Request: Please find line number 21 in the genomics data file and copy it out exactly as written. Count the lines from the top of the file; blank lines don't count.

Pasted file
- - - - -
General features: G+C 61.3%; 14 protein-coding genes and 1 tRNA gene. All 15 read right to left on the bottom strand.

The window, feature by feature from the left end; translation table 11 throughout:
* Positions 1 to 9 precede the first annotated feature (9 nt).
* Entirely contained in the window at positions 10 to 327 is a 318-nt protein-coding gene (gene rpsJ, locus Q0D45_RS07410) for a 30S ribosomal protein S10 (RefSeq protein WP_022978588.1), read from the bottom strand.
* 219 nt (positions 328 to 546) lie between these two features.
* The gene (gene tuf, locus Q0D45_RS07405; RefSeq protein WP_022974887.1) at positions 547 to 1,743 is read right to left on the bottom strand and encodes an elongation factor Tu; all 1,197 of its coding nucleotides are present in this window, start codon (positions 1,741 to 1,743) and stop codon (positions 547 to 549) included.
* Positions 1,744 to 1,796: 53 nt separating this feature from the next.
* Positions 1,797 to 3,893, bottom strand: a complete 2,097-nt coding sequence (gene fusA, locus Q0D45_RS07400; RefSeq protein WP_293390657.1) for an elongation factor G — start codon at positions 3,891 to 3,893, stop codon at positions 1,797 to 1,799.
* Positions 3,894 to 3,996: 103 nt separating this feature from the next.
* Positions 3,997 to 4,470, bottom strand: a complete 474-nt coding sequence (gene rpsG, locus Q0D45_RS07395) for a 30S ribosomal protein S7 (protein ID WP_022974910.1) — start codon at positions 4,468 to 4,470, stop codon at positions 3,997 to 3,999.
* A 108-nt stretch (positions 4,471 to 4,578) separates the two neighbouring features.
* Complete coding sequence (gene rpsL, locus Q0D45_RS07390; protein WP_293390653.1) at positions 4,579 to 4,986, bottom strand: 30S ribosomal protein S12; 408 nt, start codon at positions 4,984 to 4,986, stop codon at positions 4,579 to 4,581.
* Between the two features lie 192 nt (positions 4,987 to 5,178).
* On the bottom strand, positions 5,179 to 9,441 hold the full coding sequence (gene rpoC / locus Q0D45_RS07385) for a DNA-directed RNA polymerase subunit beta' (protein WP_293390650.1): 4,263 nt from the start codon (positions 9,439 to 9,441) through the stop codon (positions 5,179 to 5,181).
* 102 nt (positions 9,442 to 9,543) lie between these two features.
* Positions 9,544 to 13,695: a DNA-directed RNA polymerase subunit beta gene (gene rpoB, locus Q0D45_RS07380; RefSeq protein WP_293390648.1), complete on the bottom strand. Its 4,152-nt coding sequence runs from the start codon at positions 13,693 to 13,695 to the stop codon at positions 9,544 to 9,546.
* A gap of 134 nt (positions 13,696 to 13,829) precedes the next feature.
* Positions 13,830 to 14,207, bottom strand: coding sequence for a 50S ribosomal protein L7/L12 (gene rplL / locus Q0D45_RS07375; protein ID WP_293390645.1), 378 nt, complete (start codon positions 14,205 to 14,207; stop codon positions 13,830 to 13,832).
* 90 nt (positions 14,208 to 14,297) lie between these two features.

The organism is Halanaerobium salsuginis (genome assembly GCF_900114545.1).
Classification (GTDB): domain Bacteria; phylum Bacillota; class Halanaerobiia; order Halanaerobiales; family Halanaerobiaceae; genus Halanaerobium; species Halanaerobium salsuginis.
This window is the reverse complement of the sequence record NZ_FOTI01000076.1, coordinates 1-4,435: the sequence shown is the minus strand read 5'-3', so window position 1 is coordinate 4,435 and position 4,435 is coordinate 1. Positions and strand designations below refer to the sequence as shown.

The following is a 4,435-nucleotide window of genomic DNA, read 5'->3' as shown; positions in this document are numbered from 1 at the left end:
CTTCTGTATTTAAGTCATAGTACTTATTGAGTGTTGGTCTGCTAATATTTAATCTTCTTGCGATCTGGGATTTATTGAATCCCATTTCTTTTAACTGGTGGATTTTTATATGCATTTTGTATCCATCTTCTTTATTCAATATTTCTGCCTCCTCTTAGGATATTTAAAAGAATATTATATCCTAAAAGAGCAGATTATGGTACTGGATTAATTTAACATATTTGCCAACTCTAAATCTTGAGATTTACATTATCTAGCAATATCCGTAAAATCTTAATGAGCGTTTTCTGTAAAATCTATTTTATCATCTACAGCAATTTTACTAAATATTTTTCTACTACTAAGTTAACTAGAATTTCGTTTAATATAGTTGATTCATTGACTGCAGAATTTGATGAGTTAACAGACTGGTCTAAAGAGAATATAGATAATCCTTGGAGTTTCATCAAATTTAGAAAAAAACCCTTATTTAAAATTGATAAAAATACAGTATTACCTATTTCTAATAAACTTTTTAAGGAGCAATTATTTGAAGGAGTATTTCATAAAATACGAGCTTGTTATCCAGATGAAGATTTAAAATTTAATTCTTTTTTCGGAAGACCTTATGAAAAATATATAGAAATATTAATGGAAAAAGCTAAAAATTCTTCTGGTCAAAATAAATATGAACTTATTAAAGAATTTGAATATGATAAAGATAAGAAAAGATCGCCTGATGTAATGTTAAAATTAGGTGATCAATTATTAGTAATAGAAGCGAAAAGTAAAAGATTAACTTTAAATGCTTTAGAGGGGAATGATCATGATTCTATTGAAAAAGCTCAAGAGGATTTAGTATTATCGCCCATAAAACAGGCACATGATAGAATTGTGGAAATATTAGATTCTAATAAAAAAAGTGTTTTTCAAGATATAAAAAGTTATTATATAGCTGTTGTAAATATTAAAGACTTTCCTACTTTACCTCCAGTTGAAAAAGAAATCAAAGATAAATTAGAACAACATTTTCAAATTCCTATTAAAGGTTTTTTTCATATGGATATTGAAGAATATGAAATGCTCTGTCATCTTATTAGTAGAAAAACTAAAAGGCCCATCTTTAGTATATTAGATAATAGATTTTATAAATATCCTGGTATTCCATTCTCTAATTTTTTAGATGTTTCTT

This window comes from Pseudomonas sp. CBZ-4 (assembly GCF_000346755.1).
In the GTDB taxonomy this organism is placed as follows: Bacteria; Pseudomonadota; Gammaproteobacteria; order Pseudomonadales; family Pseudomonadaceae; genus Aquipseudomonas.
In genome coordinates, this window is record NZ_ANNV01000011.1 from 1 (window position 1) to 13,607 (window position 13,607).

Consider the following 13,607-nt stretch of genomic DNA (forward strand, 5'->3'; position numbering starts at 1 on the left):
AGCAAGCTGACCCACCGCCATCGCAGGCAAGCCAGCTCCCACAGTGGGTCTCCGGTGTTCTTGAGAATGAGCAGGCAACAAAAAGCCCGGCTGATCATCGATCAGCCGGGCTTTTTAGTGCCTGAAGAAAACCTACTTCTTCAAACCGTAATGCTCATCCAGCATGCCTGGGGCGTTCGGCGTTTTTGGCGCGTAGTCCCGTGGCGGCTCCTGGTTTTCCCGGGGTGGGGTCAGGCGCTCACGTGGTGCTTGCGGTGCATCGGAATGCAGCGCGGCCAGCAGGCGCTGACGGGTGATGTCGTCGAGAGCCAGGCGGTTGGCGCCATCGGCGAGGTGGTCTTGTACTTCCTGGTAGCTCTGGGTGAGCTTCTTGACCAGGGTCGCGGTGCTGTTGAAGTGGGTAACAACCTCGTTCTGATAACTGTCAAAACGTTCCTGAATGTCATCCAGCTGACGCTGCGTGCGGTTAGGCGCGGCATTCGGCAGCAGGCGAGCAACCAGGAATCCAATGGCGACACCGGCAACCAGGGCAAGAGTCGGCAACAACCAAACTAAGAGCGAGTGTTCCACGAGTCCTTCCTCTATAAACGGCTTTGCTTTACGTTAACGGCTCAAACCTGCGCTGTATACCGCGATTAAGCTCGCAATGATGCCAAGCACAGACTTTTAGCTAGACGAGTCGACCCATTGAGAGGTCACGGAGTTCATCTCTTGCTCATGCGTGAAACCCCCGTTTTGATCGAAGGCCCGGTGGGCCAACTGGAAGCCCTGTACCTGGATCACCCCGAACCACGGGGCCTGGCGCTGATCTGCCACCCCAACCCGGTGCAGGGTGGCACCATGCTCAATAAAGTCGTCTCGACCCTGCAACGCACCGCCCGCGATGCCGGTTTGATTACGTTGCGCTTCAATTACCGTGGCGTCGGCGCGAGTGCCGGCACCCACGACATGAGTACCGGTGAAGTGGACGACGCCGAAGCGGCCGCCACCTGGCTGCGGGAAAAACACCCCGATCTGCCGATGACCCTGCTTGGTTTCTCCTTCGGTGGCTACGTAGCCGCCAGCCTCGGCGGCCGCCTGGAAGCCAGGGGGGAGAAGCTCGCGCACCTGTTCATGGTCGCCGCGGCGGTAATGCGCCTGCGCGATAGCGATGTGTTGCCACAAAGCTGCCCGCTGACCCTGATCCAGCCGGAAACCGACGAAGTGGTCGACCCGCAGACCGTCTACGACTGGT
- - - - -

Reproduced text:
Classification (GTDB): domain Bacteria; phylum Bacillota; class Halanaerobiia; order Halanaerobiales; family Halanaerobiaceae; genus Halanaerobium; species Halanaerobium salsuginis.